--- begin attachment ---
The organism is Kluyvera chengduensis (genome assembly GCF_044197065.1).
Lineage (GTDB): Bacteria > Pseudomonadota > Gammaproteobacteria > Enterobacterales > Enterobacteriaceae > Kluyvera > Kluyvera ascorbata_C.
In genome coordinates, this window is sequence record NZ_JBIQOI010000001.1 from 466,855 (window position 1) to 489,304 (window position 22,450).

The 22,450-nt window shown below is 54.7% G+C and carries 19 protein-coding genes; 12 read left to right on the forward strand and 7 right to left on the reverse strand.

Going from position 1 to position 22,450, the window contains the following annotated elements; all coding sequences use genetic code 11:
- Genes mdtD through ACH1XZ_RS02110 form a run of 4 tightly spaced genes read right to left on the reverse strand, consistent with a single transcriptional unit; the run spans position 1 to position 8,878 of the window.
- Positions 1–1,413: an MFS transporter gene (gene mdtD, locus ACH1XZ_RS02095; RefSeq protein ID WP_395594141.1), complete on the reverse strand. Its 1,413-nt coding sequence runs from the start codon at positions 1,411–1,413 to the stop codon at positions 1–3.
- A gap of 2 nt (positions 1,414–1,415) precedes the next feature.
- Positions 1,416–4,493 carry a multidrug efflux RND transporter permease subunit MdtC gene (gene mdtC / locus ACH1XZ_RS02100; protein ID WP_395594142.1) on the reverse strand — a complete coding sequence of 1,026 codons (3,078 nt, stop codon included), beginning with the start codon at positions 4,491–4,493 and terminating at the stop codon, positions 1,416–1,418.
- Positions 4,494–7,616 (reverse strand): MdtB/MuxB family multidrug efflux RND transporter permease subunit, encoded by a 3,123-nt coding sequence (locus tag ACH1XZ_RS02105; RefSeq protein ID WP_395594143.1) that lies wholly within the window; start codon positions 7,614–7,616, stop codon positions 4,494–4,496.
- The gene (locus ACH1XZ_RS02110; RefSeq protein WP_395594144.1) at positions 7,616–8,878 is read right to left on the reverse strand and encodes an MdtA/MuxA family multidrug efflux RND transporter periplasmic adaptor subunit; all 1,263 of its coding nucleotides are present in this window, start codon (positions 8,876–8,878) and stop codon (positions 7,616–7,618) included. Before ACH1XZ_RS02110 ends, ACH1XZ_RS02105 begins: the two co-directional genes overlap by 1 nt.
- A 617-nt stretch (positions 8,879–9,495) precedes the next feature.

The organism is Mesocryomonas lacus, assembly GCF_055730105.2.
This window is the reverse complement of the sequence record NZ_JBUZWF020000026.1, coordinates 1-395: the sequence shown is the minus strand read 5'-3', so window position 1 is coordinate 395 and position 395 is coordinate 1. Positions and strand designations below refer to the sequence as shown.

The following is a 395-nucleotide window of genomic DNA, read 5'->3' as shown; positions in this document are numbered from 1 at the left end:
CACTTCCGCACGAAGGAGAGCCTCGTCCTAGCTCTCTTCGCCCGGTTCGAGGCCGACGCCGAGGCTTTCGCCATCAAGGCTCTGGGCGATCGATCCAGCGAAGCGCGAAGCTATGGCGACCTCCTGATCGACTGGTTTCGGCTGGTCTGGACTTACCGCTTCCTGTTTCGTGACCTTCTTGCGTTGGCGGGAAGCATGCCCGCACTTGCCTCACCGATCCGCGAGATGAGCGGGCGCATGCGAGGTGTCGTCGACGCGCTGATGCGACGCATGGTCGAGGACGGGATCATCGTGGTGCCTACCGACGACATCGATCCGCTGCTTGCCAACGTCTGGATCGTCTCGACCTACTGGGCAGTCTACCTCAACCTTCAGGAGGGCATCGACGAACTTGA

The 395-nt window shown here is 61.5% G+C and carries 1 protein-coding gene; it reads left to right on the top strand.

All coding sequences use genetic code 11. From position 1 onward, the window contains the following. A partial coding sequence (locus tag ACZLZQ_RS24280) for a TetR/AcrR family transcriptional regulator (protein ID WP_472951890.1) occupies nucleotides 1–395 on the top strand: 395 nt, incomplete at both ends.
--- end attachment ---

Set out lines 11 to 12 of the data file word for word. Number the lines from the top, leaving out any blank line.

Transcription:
- The gene (locus ACH1XZ_RS02110; RefSeq protein WP_395594144.1) at positions 7,616–8,878 is read right to left on the reverse strand and encodes an MdtA/MuxA family multidrug efflux RND transporter periplasmic adaptor subunit; all 1,263 of its coding nucleotides are present in this window, start codon (positions 8,876–8,878) and stop codon (positions 7,616–7,618) included. Before ACH1XZ_RS02110 ends, ACH1XZ_RS02105 begins: the two co-directional genes overlap by 1 nt.
- A 617-nt stretch (positions 8,879–9,495) precedes the next feature.